Background & aims: Biliary atresia (BA) is a pediatric inflammatory disease of the biliary system which leads to cirrhosis and the need for liver transplantation. One theory regarding etiology is that bile duct injury is due to virus-induced autoreactive T cell-mediated inflammation. Regulatory T cell (Treg) abnormalities in BA could result in unchecked bystander inflammation and autoimmunity targeting bile ducts. The aim of this study was to determine if Tregs are dysfunctional in the rotavirus-induced mouse model of BA (murine BA).
Methods: Murine BA resulted from infection of BALB/c neonates with Rhesus rotavirus (RRV).
Results: Liver Tregs from BA mice were decreased in number, activation marker expression, and suppressive function. Adoptive transfer studies revealed that RRV-infected mice that received Tregs had significantly increased survival (84%) compared to controls (12.5%). In addition, ablation of Tregs in older mice, followed by RRV infection, resulted in increased bile duct injury.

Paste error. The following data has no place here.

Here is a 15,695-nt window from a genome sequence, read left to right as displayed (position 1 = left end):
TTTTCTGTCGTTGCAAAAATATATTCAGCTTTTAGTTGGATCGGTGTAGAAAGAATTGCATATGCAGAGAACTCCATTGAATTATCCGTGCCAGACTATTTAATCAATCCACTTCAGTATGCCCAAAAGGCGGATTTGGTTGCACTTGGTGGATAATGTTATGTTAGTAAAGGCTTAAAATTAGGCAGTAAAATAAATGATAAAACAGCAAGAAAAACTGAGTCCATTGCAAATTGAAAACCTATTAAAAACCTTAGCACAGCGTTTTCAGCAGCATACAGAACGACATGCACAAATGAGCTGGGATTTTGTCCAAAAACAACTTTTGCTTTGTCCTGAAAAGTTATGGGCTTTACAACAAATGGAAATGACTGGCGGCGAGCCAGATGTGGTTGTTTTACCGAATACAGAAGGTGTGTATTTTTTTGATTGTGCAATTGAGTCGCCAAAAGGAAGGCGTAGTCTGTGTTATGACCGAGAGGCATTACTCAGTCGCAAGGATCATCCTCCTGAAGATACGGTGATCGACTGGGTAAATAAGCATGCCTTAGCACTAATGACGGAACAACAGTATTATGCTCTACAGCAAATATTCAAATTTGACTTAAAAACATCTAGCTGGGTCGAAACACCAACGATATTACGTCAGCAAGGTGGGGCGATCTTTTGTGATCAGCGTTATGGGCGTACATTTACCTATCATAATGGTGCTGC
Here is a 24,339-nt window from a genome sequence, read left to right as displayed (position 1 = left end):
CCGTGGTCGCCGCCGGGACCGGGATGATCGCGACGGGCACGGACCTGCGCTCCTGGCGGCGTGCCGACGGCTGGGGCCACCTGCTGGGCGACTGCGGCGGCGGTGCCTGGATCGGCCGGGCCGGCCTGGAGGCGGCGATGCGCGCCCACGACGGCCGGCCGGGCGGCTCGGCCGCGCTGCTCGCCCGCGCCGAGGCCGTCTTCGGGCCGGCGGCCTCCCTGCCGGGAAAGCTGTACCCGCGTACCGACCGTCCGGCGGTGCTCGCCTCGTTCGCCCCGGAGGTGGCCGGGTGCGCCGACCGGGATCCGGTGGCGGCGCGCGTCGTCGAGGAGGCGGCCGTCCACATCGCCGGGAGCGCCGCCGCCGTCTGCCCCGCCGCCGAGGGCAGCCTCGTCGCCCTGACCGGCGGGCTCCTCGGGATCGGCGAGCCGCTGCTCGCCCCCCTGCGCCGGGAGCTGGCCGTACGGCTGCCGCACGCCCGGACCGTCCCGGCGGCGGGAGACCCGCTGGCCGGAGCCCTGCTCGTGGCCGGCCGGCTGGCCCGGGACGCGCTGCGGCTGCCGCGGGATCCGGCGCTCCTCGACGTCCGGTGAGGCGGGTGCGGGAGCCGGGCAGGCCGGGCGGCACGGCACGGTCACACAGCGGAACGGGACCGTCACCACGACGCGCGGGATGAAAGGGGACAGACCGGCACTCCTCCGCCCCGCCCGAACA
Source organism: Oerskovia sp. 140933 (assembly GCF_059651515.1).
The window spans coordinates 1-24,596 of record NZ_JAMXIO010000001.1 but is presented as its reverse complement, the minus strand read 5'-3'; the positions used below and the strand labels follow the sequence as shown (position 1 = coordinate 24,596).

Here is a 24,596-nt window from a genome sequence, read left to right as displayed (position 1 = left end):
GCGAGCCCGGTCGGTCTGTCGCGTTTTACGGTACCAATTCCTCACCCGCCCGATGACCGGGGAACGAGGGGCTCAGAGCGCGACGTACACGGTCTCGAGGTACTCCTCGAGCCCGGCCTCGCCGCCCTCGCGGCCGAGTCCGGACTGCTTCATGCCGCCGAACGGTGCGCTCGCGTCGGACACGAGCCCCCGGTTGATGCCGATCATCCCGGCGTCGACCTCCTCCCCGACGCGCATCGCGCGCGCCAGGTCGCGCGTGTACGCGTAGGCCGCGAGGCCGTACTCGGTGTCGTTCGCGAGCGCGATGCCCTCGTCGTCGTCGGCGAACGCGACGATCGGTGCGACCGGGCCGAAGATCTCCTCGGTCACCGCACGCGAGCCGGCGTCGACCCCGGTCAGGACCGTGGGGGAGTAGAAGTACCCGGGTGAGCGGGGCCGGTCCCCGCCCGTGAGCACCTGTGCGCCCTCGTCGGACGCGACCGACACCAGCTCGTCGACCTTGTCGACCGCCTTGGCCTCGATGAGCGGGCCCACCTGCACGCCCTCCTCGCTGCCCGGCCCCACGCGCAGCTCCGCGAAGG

Conclusions: These studies demonstrate that dysregulation of Tregs is present in murine BA and that diminished Treg function may be implicated in the pathogenesis of human BA.
Keywords: APCs; BA; Biliary atresia; Murine autoimmunity; RRV; Regulatory T cells; Rhesus rotavirus; Tregs; antigen presenting cells.; biliary atresia; regulatory T cells.
Published by Elsevier B.V.